Home from traveling late last night, attended a GREAT presentation this morning on Edible Estates: Attack on the Front Lawn by Fritz Haeg (more on that in a future post), tired, without much fresh food in the frig, uninterested in making a trip to the grocery store even though I'm fortunate to have three of them only one mile from my home, too tired to even go out to eat, stalling about whether my husband or I will make supper and what we will actually eat, casually flipping through a new cookbook I purchased today called The White Dog Cafe Cookbook by Judy Wicks and Kevin van Klause when I see a recipe that gives me an inspiration using our own "fast food"!
Earlier this fall my husband and I made a recipe called Bruschetta in a Jar when we still needed to find a way to use all the tomatoes we harvested from the 61 plants we had in our community garden. I saw a recipe called Derby Day Leg of Lamb with Tomato-Mint Chutney in the White Dog Cafe Cookbook. I knew we had some lamb still frozen that was left over from our Easter dinner (which we served with incredibly delicious homemade chimichurri sauce). When I looked closely at the recipe for the tomato-mint chutney, I realized that I could take a 8-ounce jar of our "bruschetta in a jar", add 1 Tbsp. chopped fresh mint leaves (while outside this afternoon, I noticed that some of the mint patch right next to our house had not frozen yet) and 1 teaspoon sugar or other sweetener and have a pretty close approximation of the tomato-mint chutney recipe.
I quickly put some rice in the rice cooker (one of my favorite "gadgets"), got some kale ready to braise (10 cups of kale, with large stems removed and torn into small to medium size pieces, cooked down to 2 servings), my husband got the lamb out of the freezer and brought up a jar of the bruschetta from the basement, I went outside to cut some mint (38 degrees and sprinkling, which makes it feel like 28 - brrrrr - back to typical November after our gift of several really warm days last week), removed the green leaves, washed the mint leaves and patted them dry, chopped them fine with a chef's knife, then added the chopped mint and sugar to the tomato mixture to let the flavors mingle while the rice cooked.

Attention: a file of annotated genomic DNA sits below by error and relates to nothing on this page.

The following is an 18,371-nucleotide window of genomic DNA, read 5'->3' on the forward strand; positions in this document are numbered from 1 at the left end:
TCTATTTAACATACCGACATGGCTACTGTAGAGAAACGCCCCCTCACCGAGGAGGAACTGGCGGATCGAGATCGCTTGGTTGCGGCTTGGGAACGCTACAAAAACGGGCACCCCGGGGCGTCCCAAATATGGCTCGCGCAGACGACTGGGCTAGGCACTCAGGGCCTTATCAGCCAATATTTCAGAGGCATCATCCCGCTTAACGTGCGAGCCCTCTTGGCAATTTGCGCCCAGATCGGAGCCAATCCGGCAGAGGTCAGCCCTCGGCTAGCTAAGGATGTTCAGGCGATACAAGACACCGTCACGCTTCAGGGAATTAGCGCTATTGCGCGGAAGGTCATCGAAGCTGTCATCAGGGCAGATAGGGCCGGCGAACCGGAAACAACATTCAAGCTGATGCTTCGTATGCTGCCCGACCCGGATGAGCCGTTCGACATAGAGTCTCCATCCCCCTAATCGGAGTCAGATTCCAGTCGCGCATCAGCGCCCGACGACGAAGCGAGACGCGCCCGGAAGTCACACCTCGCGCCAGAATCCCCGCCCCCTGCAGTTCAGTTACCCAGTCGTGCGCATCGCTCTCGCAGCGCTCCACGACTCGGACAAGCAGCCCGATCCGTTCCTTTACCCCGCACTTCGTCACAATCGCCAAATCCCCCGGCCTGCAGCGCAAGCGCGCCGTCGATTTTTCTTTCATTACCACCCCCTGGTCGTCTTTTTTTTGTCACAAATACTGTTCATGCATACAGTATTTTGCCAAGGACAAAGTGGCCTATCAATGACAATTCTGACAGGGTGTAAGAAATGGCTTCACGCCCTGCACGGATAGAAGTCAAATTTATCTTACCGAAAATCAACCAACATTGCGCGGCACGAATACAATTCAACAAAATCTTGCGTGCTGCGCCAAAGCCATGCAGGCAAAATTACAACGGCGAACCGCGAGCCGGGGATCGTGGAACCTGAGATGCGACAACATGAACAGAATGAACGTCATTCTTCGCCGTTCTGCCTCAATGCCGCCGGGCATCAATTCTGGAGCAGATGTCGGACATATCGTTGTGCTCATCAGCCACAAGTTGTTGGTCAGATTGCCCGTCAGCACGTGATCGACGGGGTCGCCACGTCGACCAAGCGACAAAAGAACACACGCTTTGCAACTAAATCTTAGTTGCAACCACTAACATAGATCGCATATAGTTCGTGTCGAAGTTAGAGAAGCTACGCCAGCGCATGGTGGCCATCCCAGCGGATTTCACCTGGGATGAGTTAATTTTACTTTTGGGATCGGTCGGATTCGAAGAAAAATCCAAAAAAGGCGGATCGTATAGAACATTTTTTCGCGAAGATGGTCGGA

Our meal came together quite easily, and only 45 minutes after putting the rice in the rice cooker, we were enjoying our supper of lamb, basmati rice, braised kale with garlic, balsamic vinegar, and black sesame seeds, along with the tomato-mint chutney. The small amount of chutney that we did not eat was added to some of the left-over rice for a future meal. More "fast food" - Yum, yum, yum!!!
The White Dog Cafe Cookbook is dedicated to organic family farmers, whose stewardship of the land and respect for the lives of farm animals preserves a way of life that brings us nourishment and good health. We eat very little meat and also choose to only consume meat when we know the animal has been humanely raised in a manner that promotes sustainable food systems, and thus, we are grateful for the farmer who raised the lamb we ate last Easter and tonight in addition to all the organic farmers who grew the food we ate for our supper tonight.
Here is the blessing we chose tonight:
Blessed are you, Lord.
You have fed us from our earliest days;
you give food to every living creature.
Fill our hearts with joy and delight.
Let us always have enough
and something to spare for works of mercy
in honor of Christ Jesus, our Lord.
Through him, may glory, honor, and power be yours forever.
~~Fourth-century Christian prayer
Diana Dyer, MS, RD